The Battle between Adidas and Adivon, a brand that represents the grass-roots of China?

When it comes to trademarks, it is a continuing battle in China. In May 2013, the 5-year trademark dispute between sportswear giant Adidas and local brand Adivon has finally come to an end with a settlement. Adivon, the arguable copycat of Adidas, is to transfer its triangle logo and Chinese name 阿迪王 [ā dí wáng] to Adidas (阿迪达斯 [ā dí dá sī]) and to stop using them in any brand touch points. Adidas will then drop the compensation request.

adidas, adivon

Adivon was originally founded in 2006 in China’s Fujian province, where many counterfeit brands were born. As a low-end sportswear brand, Adivon began by trying to imitate Adidas in many ways. The brand’s Chinese and English names, Adivon and 阿迪王 [ā dí wáng], are both similar to Adidas / 阿迪达斯 [ā dí dá sī]; moreover, Adivon’s logo is said to be a rearranged Adidas logo, with the arrow pointing down.


Despite the brand’s origin, Adivon started to gain momentum in China. Being a popular sportswear brand rooted in T3/4 cities of China, Adivon has opened around 2000 outlets and gained more market share. Adivon chose not to enter big cities but rather aimed towards young consumers in lower tier cities who perceive sportswear products as necessities instead of fashion or high-end goods. Adivon’s low pricing suited the financial condition of youngsters in these cities. By launching cheaper sportswear products with good designs, Adivon has further stimulated consumer needs and gradually achieved higher exposure and brand relevance in these markets. Moreover, Adivon gradually began to differentiates itself from other “counterfeits” by instilling a grass-root-culture (草根文化) – popular culture that roots from everyday people. For example, Adivon’s tagline “Everything Can Change” (一切皆可改变) and a declaration of “I am the New Hero” (我是新英雄) speak to these everyday people who has a determination to achieve a better life. In this way, Adivon has proved that it is not merely a counterfeit but a brand that can well represents the lower-middle-class consumers.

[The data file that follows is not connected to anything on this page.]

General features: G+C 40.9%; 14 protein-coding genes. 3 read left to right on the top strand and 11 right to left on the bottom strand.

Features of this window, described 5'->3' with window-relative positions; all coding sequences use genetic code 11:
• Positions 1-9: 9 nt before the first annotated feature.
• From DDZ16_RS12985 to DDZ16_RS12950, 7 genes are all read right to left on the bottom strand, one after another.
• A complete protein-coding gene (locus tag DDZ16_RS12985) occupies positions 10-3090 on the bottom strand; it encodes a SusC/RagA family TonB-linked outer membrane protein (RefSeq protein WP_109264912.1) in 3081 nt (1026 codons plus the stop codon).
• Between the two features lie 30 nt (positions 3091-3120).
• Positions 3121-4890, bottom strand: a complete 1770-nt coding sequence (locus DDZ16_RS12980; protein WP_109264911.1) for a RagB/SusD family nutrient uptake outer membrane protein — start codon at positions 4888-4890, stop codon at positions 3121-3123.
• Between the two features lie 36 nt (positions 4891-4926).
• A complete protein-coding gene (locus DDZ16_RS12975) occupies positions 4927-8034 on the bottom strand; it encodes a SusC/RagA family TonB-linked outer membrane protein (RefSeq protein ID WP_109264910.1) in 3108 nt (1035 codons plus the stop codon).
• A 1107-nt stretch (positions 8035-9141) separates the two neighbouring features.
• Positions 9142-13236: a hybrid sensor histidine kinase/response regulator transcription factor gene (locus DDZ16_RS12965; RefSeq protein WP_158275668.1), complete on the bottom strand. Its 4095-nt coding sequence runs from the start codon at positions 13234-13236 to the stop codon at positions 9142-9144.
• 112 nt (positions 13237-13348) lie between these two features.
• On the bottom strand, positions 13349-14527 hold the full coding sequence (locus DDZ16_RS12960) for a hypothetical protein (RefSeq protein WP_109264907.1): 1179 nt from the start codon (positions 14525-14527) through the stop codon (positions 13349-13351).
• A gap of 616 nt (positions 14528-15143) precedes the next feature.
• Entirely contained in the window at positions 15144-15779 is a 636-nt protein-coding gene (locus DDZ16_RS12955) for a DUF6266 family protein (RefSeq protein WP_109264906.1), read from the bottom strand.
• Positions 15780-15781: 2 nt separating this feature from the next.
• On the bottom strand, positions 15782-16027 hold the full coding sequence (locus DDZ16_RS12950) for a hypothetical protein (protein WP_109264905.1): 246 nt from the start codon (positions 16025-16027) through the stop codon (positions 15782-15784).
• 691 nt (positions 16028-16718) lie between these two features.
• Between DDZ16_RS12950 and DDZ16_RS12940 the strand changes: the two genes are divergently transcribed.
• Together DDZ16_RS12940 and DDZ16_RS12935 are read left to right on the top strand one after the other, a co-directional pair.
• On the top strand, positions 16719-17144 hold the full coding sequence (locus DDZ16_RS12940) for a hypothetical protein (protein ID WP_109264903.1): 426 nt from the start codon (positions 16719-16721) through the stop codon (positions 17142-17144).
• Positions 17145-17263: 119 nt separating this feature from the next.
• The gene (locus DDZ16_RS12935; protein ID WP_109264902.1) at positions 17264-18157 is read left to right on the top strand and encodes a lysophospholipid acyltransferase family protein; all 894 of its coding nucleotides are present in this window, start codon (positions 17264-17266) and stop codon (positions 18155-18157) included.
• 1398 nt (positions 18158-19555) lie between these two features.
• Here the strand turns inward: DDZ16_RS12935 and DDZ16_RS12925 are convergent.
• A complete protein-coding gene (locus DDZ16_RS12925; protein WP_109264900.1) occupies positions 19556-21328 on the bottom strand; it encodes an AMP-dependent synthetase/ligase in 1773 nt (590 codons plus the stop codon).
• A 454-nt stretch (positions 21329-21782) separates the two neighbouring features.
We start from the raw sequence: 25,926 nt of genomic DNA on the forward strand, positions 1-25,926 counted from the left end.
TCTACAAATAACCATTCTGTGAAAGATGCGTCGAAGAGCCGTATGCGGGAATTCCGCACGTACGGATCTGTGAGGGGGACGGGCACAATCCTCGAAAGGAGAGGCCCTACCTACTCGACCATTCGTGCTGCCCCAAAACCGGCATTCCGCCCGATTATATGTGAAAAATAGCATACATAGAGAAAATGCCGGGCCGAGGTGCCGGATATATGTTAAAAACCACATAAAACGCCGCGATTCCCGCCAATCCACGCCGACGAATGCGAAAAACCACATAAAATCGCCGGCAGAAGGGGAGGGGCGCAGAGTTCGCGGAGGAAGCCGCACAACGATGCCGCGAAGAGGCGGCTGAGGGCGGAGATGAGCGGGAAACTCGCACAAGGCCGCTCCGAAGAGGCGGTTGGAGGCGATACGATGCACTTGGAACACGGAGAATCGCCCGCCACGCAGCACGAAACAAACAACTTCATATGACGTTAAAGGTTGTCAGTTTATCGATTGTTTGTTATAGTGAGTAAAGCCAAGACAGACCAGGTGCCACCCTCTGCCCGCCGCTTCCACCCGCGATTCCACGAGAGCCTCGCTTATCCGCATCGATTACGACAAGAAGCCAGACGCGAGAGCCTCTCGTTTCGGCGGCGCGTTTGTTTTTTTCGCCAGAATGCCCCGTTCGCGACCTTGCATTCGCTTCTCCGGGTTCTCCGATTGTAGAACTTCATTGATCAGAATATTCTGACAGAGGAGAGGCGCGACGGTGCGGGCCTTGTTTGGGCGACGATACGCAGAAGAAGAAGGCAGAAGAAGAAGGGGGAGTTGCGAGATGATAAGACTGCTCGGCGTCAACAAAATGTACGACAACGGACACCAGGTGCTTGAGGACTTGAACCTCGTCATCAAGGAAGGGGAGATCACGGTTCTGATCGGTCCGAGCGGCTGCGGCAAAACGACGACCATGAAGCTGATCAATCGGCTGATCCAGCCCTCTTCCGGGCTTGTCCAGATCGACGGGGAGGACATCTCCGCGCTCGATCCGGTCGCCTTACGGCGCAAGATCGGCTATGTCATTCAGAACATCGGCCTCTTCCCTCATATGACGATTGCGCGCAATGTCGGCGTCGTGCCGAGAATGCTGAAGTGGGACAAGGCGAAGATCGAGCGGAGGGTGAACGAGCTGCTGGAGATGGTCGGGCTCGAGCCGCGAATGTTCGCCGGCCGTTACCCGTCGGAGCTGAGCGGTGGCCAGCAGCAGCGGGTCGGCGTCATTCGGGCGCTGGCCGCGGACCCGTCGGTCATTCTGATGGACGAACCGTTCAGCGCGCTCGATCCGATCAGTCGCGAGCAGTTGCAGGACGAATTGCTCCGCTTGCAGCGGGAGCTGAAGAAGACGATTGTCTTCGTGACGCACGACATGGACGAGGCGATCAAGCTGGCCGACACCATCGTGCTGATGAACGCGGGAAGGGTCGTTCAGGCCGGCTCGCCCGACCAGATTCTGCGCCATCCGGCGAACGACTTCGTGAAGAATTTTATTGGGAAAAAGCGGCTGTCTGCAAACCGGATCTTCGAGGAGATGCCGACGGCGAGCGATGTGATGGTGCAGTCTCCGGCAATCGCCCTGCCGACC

However, Adivon is unlikely to become a solid and trustworthy brand in China with high brand relevance in a limited market alone. Apparently, Adivon is now dealing with the consequence of not having a solid brand foundation. Building trust and understanding of the brand could be a long journey for Adivon as it hasn’t been treated seriously by most of the Chinese consumers to begin with. Adivon’s recent news regarding passing the triangle logo and the Chinese name “阿迪王” to Adidas is considered by many a turning point for Adivon to redefine and further develop its brand equity. With Adivon’s revolutionary spirit, we look forward to seeing Adivon make its tagline real – Everything Can Change.